August 1: Trump tweets that Attorney General Jeff Sessions should halt Mueller probe "right now." Meanwhile, president is willing to do in-person interview with Mr. Mueller, who agrees to limit questions on obstruction of justice.
August 13: The New York Times reports that Attorney General Jeff Sessions is taking legal steps to support states that have launched restrictive voter-registration laws, upturning actions taken by the Obama administration. Critics assert that minorities, likely to vote Democratic, are most likely to be purged from voter rolls or prevented from registering.
Recent News Briefs
June 4: President tweets that he has the "absolute right" to pardon himself, but will not do so because he has "done nothing wrong." Not only is the Mueller investigation a "witch hunt," he asserts, but it's "unconstitutional."
June 8: Trump arrives late at G-7 conference in Quebec, Canada after alienating long-standing allies and calling for readmission of Russia to the group.
June 9: Departing early from G-7 conference, Trump refuses to sign joint communique and, in tweet from plane enroute to Singapore, calls Canada's prime minister Justin Trudeau "very dishonest and weak."
June 10: Two presidential advisors escalate the verbal assault on Canadian prime minister. Peter Navarro declares that there is a "special place in hell" for any world leader who engages in "bad faith diplomacy" with Trump.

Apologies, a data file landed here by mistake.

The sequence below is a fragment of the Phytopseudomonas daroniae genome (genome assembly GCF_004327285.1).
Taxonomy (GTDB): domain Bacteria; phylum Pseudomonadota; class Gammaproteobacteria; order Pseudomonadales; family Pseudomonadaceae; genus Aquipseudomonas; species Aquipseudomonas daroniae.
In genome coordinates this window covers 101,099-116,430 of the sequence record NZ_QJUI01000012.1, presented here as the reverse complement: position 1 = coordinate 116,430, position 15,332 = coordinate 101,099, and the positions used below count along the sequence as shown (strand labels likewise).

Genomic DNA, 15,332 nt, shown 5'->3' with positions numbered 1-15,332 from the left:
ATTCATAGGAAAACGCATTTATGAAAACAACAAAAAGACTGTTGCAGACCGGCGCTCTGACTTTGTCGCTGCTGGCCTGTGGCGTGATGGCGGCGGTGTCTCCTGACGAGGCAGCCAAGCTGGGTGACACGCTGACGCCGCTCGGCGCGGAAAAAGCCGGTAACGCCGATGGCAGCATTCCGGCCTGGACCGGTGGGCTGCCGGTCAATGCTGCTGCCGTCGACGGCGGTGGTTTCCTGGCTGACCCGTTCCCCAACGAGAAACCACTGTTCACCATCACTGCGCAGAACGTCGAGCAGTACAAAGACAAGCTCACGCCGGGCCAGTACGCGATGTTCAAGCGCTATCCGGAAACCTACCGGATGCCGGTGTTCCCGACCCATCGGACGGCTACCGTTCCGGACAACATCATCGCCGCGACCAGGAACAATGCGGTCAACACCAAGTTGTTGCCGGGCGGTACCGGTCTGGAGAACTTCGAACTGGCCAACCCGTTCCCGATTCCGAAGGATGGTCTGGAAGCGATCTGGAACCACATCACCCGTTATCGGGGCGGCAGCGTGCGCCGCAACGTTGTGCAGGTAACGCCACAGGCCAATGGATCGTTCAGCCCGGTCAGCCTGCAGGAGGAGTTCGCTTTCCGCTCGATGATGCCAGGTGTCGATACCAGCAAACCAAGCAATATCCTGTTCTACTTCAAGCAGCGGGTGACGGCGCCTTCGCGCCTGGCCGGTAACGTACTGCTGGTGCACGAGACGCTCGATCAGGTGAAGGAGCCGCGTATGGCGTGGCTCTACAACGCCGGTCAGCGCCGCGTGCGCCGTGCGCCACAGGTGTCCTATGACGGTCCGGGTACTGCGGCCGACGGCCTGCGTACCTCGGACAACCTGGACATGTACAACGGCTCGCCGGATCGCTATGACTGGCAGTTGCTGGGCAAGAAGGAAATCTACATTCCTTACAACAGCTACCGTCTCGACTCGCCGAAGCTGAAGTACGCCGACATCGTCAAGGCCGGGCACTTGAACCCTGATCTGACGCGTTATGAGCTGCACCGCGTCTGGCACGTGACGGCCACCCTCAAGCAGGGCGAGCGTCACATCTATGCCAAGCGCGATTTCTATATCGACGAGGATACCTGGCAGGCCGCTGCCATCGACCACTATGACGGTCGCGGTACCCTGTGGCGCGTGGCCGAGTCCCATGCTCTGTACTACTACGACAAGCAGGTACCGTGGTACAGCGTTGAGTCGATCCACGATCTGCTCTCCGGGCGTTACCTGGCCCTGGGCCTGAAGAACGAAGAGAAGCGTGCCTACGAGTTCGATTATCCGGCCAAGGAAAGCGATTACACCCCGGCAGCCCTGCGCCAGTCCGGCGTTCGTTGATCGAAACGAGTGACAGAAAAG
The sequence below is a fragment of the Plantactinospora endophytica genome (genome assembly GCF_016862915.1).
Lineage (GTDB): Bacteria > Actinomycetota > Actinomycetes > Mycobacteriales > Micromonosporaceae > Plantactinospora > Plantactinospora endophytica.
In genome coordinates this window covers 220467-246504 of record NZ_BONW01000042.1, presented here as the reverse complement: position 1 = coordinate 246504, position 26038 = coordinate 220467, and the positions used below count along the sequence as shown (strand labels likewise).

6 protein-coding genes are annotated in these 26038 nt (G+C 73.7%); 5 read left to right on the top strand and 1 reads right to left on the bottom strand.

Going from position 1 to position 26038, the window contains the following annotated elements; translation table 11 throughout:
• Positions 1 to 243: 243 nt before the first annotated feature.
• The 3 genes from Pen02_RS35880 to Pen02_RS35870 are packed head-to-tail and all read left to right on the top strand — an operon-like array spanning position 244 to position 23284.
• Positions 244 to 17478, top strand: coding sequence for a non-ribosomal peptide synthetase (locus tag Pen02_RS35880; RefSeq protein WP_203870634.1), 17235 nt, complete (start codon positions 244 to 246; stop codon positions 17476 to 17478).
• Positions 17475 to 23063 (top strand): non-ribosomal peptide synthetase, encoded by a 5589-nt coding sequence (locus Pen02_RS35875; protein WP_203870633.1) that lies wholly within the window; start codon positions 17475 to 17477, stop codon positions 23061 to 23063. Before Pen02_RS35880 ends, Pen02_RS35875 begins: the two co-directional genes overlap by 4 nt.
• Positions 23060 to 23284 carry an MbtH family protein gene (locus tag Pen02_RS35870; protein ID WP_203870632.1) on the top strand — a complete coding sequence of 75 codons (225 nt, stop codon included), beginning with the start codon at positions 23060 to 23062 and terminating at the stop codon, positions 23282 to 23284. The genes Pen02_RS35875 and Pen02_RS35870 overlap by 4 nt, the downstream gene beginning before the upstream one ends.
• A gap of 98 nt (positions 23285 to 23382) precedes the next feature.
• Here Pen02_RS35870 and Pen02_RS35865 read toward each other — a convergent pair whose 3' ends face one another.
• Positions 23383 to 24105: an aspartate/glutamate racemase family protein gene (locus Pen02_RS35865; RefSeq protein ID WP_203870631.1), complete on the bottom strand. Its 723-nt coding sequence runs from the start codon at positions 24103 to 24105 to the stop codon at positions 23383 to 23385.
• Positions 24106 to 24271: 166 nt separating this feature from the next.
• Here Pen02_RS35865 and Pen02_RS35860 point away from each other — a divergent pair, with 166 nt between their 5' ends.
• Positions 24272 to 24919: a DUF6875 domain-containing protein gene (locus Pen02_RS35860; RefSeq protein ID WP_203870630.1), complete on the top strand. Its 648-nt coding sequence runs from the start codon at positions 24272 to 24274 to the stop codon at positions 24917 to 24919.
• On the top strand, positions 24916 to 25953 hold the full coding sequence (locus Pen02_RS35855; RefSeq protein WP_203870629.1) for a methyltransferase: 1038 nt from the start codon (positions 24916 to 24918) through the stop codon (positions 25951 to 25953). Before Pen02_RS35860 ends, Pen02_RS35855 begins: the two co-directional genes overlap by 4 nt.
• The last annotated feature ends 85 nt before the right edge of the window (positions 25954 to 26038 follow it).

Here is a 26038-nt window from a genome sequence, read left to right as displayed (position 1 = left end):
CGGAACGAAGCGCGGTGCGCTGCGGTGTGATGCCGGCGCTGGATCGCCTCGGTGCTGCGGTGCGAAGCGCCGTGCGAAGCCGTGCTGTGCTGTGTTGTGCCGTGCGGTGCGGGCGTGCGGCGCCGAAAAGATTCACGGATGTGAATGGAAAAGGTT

June 11: Attorney General Jeff Sessions tightens rule on asylum-seekers who flee domestic violence or gang attacks, making it far more difficult for them to be allowed into U.S. Meanwhile, in the Mediterranean, Italy and Malta turn away a rescue ship carrying more than 600 refugees from Africa.
June 12: Historic summit between U.S. president and Kim Jong-un results in agreement to continue talks, but few details. Trump supporters hail the session as a diplomatic victory, while critics charge that the North Korean leader gained considerably more than he gave up.
June 13: Citing coverage of Singapore summit, Trump calls the media, led by NBC and CNN, America's "biggest enemy."
June 17: Photo of 2-year-old child in tears as her mother is searched by immigration agents spreads rapidly, intensifying criticism of "zero-tolerance" policy initiated by Attorney General Jeff Sessions. Distressing audio tape of detained children crying and calling for "Mommy" or "Daddy" adds to the backlash.